The tax package had passed the Senate by a vote of 93 to 2 on Sept. 23, but House Democratic leaders refused to take it up because it did not offset all new spending and tax cuts. By attaching the package to a rescue plan seen as vital to the health of America’s economy, the Senate is trying to force the House to pass both.

Here’s how: If some House Republicans who opposed the rescue plan on Monday (133 of 198 voted no) are attracted enough by the tax package, they’ll flip their votes. Some Blue Dog Democrats, angered that they now have to swallow new spending that’s not paid for, may drop their support of the bill, but perhaps not by enough numbers to sink it.

Many senators on Wednesday described the vote on a rescue plan for financial markets as the toughest of their career. They, too, are angry at Wall Street for the misdeeds that led to a financial crisis, they said.

“This isn’t a matter of helping Wall Street,” said Sen. Carl Levin (D) of Michigan, after Wednesday’s vote. “It’s a matter of trying to the best of our ability to protect people's pensions and savings, home values and jobs and businesses. That’s what’s at stake here.”

“Don’t expect any ribbons for this one.... If it works, the cataclysmic event won’t happen and you’ll never be given any credit for avoiding a problem,” Sen. Christopher Dodd (D) of Connecticut, who chairs the Senate Banking Committee, told his Democratic colleagues at lunch on Wednesday.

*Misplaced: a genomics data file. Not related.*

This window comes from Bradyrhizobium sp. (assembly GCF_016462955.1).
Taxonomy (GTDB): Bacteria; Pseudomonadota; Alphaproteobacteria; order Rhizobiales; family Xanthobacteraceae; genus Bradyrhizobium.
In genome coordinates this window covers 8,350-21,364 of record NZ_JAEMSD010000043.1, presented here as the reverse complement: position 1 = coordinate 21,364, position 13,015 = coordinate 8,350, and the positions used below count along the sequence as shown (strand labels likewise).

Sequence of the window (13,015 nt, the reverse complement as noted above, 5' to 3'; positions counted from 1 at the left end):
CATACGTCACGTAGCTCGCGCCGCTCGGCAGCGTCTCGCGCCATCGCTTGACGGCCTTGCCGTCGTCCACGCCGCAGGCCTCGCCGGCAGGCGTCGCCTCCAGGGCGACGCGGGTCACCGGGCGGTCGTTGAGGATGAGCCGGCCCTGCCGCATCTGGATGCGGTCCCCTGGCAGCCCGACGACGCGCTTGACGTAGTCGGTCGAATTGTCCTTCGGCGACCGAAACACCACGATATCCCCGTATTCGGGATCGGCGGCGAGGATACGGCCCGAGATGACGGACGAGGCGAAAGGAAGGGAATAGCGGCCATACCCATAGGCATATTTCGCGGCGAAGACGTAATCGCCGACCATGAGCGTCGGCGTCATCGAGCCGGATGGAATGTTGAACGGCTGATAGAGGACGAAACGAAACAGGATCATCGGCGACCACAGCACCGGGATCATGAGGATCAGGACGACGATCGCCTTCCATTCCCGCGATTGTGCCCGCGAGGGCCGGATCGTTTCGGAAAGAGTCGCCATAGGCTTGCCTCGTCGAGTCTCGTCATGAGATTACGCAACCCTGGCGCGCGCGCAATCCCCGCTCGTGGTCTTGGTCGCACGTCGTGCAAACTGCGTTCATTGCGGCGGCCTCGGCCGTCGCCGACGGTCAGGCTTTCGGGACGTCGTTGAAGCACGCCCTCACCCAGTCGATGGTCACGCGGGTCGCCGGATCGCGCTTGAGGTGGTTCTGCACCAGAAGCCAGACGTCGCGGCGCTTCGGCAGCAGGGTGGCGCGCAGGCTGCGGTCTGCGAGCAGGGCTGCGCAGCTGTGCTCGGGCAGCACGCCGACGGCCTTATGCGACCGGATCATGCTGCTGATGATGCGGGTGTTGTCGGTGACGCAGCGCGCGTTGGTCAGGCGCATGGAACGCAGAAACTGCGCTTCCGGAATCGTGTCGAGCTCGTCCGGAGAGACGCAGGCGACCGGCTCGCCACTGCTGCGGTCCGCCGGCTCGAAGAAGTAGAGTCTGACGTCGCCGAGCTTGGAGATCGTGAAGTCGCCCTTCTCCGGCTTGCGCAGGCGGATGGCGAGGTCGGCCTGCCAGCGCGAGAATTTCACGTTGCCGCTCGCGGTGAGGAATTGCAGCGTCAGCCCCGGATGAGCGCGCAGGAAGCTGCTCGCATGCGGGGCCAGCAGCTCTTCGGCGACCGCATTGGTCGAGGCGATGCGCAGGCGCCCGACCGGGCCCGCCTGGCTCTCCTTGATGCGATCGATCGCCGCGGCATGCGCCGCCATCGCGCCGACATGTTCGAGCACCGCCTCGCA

Opponents of the bill said they, too, were torn.

“It was a tough vote for me, but they stacked in so much spending there that pretty soon the concern for increasing the debt limit and the expenses was a problem. I've always been known as a fiscal conservative,” said Wayne Allard (R) of Colorado, one of seven Republican senators who opposed the bill and also face a reelection race in November.

“We are on uncharted water here,” said Sen. Kent Conrad (D) of North Dakota, who chairs the Senate Budget Committee. “We’ve got the chairman of the Federal Reserve telling us that if we don’t do this, 4 million Americans will lose their jobs in the next six months,” he added. “We have got to move forward.”